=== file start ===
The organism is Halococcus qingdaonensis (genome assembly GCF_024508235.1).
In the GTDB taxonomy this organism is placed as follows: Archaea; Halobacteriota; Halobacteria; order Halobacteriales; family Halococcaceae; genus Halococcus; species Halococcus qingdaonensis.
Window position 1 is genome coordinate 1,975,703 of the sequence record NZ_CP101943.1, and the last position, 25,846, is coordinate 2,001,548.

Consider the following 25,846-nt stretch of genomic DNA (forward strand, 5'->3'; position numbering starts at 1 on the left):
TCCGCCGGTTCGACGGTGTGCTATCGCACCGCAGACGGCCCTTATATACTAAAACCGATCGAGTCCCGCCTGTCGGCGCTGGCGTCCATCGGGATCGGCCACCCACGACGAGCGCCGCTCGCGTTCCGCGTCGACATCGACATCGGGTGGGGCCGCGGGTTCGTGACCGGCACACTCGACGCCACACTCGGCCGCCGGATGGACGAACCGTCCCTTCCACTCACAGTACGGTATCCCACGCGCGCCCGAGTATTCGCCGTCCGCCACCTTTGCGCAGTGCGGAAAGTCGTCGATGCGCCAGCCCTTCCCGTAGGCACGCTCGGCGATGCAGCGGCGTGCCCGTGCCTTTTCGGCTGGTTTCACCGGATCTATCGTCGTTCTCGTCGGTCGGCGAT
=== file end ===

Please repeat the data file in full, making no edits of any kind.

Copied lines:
The organism is Halococcus qingdaonensis (genome assembly GCF_024508235.1).
In the GTDB taxonomy this organism is placed as follows: Archaea; Halobacteriota; Halobacteria; order Halobacteriales; family Halococcaceae; genus Halococcus; species Halococcus qingdaonensis.
Window position 1 is genome coordinate 1,975,703 of the sequence record NZ_CP101943.1, and the last position, 25,846, is coordinate 2,001,548.

Consider the following 25,846-nt stretch of genomic DNA (forward strand, 5'->3'; position numbering starts at 1 on the left):
TCCGCCGGTTCGACGGTGTGCTATCGCACCGCAGACGGCCCTTATATACTAAAACCGATCGAGTCCCGCCTGTCGGCGCTGGCGTCCATCGGGATCGGCCACCCACGACGAGCGCCGCTCGCGTTCCGCGTCGACATCGACATCGGGTGGGGCCGCGGGTTCGTGACCGGCACACTCGACGCCACACTCGGCCGCCGGATGGACGAACCGTCCCTTCCACTCACAGTACGGTATCCCACGCGCGCCCGAGTATTCGCCGTCCGCCACCTTTGCGCAGTGCGGAAAGTCGTCGATGCGCCAGCCCTTCCCGTAGGCACGCTCGGCGATGCAGCGGCGTGCCCGTGCCTTTTCGGCTGGTTTCACCGGATCTATCGTCGTTCTCGTCGGTCGGCGAT